The year-long Agatha Christie Reading Challenge for 2021 rounds up with a book set in bad weather. The recommended title was this 1931 stand-alone and for me, it was one of the stronger of the Christie titles I’d read this year.
There’s a lightness and a great energy to it which made it a quick, perfect over-Christmas read. The bad weather is snow which has cut off the Devon hamlet of Sittaford. The Willets, South African mother and daughter and recent tenants of the big house have invited some of the other inhabitants for a get-together and during a playful séance a murder is predicted. When that comes true and a relative of the deceased is arrested, Emily Trefusis arrives in the area to prove the accused’s innocence. She joins forces with an ambitious young reporter who has arrived to present a resident with a competition prize to find out who the real murderer was.
The séance adds a bit of the supernatural to the proceedings which I actually like in Christie (it was also evident in another of her 1930’s novels “Murder Is Easy” which I also really enjoyed this year). The amateur sleuths are investigating alongside Inspector Narracott who is not convinced the police have the right person in prison. There’s well-paced to and fro-ing, as the weather improves, from Sittaford, the nearby village of Exhampton and the city of Exeter.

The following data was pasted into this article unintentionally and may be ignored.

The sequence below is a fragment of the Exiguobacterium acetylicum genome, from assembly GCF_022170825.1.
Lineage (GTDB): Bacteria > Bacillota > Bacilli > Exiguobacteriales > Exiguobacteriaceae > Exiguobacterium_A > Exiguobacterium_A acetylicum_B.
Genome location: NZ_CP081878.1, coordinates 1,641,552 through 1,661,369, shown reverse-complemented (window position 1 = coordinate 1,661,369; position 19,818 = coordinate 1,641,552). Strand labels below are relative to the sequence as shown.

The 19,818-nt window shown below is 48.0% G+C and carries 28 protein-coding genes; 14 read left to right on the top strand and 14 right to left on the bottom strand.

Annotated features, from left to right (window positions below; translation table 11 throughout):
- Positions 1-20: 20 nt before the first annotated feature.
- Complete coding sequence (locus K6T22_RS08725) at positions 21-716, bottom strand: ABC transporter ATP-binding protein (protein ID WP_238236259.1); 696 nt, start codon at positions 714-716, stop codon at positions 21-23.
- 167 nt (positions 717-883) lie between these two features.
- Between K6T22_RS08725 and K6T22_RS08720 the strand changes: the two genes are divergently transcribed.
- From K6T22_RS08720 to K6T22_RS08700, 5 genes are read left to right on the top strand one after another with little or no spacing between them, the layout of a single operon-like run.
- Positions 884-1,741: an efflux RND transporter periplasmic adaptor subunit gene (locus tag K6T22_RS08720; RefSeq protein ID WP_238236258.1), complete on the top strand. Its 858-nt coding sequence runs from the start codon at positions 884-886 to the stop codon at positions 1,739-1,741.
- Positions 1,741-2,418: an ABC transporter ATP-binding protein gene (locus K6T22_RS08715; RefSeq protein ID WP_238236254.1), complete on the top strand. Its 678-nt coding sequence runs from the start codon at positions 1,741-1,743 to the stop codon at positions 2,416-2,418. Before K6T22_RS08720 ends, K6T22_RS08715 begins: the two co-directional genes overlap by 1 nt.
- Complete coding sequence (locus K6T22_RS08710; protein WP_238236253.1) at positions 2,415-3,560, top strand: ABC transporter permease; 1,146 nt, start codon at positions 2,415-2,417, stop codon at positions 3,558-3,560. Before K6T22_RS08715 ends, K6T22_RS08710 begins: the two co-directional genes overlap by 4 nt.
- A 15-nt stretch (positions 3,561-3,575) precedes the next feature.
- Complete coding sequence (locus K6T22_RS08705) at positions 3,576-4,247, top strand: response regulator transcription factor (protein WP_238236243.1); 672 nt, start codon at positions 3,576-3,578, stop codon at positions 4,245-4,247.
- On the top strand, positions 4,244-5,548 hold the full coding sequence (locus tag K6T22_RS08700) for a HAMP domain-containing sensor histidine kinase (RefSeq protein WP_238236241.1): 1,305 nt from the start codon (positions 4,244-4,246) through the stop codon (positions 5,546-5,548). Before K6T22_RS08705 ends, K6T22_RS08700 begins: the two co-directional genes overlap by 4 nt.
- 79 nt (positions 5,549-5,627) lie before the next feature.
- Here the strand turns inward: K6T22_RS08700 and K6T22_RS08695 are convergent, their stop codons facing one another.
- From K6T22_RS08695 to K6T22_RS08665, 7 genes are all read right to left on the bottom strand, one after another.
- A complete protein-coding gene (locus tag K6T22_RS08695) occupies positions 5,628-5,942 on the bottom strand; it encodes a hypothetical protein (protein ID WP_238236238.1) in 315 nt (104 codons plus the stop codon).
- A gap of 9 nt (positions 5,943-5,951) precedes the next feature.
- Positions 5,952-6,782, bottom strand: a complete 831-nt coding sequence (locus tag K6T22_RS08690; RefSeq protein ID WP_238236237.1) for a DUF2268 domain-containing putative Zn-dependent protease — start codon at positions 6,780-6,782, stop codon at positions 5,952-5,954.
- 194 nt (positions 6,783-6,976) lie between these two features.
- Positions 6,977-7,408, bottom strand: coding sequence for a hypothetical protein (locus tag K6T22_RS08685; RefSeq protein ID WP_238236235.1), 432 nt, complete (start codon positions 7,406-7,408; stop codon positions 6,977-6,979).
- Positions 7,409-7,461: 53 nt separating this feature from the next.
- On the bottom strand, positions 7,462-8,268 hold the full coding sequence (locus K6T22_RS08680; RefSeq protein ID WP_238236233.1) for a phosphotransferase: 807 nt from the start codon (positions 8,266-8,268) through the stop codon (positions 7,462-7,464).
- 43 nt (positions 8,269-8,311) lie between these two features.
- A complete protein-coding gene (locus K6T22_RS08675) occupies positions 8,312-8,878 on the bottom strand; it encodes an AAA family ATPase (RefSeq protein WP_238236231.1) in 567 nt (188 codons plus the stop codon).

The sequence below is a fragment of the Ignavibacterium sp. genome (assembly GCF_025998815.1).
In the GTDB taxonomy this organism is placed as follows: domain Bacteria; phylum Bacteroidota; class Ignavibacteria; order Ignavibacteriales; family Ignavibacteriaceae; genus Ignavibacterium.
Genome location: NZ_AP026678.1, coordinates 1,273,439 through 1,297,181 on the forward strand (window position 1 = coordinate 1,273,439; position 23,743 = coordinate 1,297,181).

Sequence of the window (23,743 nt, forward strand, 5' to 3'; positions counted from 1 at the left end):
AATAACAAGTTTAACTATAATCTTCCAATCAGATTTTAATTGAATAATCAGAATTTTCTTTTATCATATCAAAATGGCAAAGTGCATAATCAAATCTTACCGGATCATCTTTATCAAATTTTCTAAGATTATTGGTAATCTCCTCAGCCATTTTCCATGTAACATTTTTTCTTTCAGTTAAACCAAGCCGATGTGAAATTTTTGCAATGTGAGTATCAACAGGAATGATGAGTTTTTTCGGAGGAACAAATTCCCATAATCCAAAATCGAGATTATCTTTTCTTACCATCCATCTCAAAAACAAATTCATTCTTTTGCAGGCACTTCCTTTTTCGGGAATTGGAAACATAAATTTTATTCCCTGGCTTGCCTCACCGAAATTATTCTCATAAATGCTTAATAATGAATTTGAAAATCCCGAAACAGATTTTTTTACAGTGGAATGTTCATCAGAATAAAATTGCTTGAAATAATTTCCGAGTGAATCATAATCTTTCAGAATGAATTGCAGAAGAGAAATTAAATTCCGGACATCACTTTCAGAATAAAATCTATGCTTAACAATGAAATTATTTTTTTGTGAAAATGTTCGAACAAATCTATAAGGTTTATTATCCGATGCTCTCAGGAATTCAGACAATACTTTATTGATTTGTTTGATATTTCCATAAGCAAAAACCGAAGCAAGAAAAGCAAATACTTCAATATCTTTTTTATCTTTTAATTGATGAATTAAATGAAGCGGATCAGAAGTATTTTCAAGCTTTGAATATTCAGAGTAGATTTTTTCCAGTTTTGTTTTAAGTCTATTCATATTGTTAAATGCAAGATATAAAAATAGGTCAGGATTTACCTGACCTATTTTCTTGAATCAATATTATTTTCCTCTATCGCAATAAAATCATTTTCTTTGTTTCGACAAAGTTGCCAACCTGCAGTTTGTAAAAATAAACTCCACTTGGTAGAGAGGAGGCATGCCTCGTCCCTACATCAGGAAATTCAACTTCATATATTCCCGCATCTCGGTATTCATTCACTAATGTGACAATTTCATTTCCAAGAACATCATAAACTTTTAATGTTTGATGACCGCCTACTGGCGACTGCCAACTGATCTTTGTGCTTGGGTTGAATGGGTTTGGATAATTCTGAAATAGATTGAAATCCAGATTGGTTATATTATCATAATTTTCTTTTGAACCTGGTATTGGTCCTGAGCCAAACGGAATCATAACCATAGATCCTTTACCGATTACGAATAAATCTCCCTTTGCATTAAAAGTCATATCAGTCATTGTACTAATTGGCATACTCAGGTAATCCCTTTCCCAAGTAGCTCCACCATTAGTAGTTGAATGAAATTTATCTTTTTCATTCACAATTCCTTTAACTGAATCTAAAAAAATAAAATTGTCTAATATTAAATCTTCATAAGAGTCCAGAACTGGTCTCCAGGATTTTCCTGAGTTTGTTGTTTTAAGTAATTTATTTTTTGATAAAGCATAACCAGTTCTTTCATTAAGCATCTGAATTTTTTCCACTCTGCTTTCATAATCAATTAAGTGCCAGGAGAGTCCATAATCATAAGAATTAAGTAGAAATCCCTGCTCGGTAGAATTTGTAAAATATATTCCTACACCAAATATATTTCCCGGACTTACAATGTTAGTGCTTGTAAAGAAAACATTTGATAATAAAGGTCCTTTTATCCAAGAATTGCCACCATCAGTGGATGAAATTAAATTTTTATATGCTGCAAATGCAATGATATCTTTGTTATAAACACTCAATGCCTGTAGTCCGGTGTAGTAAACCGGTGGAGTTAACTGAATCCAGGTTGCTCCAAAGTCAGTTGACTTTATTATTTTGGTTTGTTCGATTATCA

Emily proves a lively, spirited and very convincing character, enlisting the support of other residents to help crack the case. You can sense Christie’s approval of her which is not always evident in her characterisation. This book was a strong finish for the Reading Challenge.
I think for the time being a whole year of Christie is enough (these 12 books have moved the author up to number 2 in my most read list) but the Reading Challenge is gearing itself up again for 2022. You can find out more at agathachristie.com. For my next post I am intending to look back at my year of Christie. I’m thrilled that I have completed the challenge (especially as I am probably going to fall slightly short on my Good Reads Challenge to read 70 books in 2021).
The Sittaford Mystery was published in 1931 by Harper Collins. I read a paperback edition part of the 1930s Omnibus which also includes “Why Didn’t They Ask Evans?” “And Then There Were None” and the aforementioned “Murder Is Easy”.